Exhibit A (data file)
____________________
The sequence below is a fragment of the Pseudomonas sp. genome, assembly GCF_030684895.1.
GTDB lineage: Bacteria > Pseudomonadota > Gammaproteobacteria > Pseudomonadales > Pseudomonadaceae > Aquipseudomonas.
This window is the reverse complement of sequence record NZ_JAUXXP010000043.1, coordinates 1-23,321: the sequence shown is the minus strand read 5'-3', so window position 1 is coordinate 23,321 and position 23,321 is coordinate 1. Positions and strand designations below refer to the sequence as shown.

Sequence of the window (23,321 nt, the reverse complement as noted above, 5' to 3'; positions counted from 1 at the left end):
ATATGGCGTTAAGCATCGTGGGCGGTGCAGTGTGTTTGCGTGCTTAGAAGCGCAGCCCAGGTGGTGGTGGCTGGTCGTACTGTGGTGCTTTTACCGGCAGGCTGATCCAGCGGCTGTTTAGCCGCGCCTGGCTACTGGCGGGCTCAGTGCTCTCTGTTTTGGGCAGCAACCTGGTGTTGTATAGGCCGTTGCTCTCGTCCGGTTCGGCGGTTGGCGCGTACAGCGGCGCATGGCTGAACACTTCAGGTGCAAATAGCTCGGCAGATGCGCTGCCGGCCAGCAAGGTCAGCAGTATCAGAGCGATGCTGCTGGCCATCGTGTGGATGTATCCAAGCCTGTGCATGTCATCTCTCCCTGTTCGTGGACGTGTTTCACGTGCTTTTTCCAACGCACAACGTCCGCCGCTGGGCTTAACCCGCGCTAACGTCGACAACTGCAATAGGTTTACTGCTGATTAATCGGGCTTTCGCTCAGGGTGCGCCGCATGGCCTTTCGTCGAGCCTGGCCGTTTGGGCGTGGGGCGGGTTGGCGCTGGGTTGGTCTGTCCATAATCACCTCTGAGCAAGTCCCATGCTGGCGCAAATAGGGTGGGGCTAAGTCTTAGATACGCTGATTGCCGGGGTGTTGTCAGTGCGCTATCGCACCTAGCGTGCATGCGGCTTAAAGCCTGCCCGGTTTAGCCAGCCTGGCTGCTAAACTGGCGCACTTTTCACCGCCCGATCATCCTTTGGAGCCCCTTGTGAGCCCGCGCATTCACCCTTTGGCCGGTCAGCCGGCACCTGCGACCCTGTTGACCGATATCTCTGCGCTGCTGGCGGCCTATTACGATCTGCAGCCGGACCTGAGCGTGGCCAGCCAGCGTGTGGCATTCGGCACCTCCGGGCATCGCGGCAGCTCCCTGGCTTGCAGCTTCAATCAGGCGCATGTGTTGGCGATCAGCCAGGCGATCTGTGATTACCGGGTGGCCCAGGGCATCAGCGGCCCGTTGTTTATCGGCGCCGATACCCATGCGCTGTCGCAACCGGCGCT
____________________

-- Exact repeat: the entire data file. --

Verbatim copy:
The sequence below is a fragment of the Pseudomonas sp. genome, assembly GCF_030684895.1.
GTDB lineage: Bacteria > Pseudomonadota > Gammaproteobacteria > Pseudomonadales > Pseudomonadaceae > Aquipseudomonas.
This window is the reverse complement of sequence record NZ_JAUXXP010000043.1, coordinates 1-23,321: the sequence shown is the minus strand read 5'-3', so window position 1 is coordinate 23,321 and position 23,321 is coordinate 1. Positions and strand designations below refer to the sequence as shown.

Sequence of the window (23,321 nt, the reverse complement as noted above, 5' to 3'; positions counted from 1 at the left end):
ATATGGCGTTAAGCATCGTGGGCGGTGCAGTGTGTTTGCGTGCTTAGAAGCGCAGCCCAGGTGGTGGTGGCTGGTCGTACTGTGGTGCTTTTACCGGCAGGCTGATCCAGCGGCTGTTTAGCCGCGCCTGGCTACTGGCGGGCTCAGTGCTCTCTGTTTTGGGCAGCAACCTGGTGTTGTATAGGCCGTTGCTCTCGTCCGGTTCGGCGGTTGGCGCGTACAGCGGCGCATGGCTGAACACTTCAGGTGCAAATAGCTCGGCAGATGCGCTGCCGGCCAGCAAGGTCAGCAGTATCAGAGCGATGCTGCTGGCCATCGTGTGGATGTATCCAAGCCTGTGCATGTCATCTCTCCCTGTTCGTGGACGTGTTTCACGTGCTTTTTCCAACGCACAACGTCCGCCGCTGGGCTTAACCCGCGCTAACGTCGACAACTGCAATAGGTTTACTGCTGATTAATCGGGCTTTCGCTCAGGGTGCGCCGCATGGCCTTTCGTCGAGCCTGGCCGTTTGGGCGTGGGGCGGGTTGGCGCTGGGTTGGTCTGTCCATAATCACCTCTGAGCAAGTCCCATGCTGGCGCAAATAGGGTGGGGCTAAGTCTTAGATACGCTGATTGCCGGGGTGTTGTCAGTGCGCTATCGCACCTAGCGTGCATGCGGCTTAAAGCCTGCCCGGTTTAGCCAGCCTGGCTGCTAAACTGGCGCACTTTTCACCGCCCGATCATCCTTTGGAGCCCCTTGTGAGCCCGCGCATTCACCCTTTGGCCGGTCAGCCGGCACCTGCGACCCTGTTGACCGATATCTCTGCGCTGCTGGCGGCCTATTACGATCTGCAGCCGGACCTGAGCGTGGCCAGCCAGCGTGTGGCATTCGGCACCTCCGGGCATCGCGGCAGCTCCCTGGCTTGCAGCTTCAATCAGGCGCATGTGTTGGCGATCAGCCAGGCGATCTGTGATTACCGGGTGGCCCAGGGCATCAGCGGCCCGTTGTTTATCGGCGCCGATACCCATGCGCTGTCGCAACCGGCGCT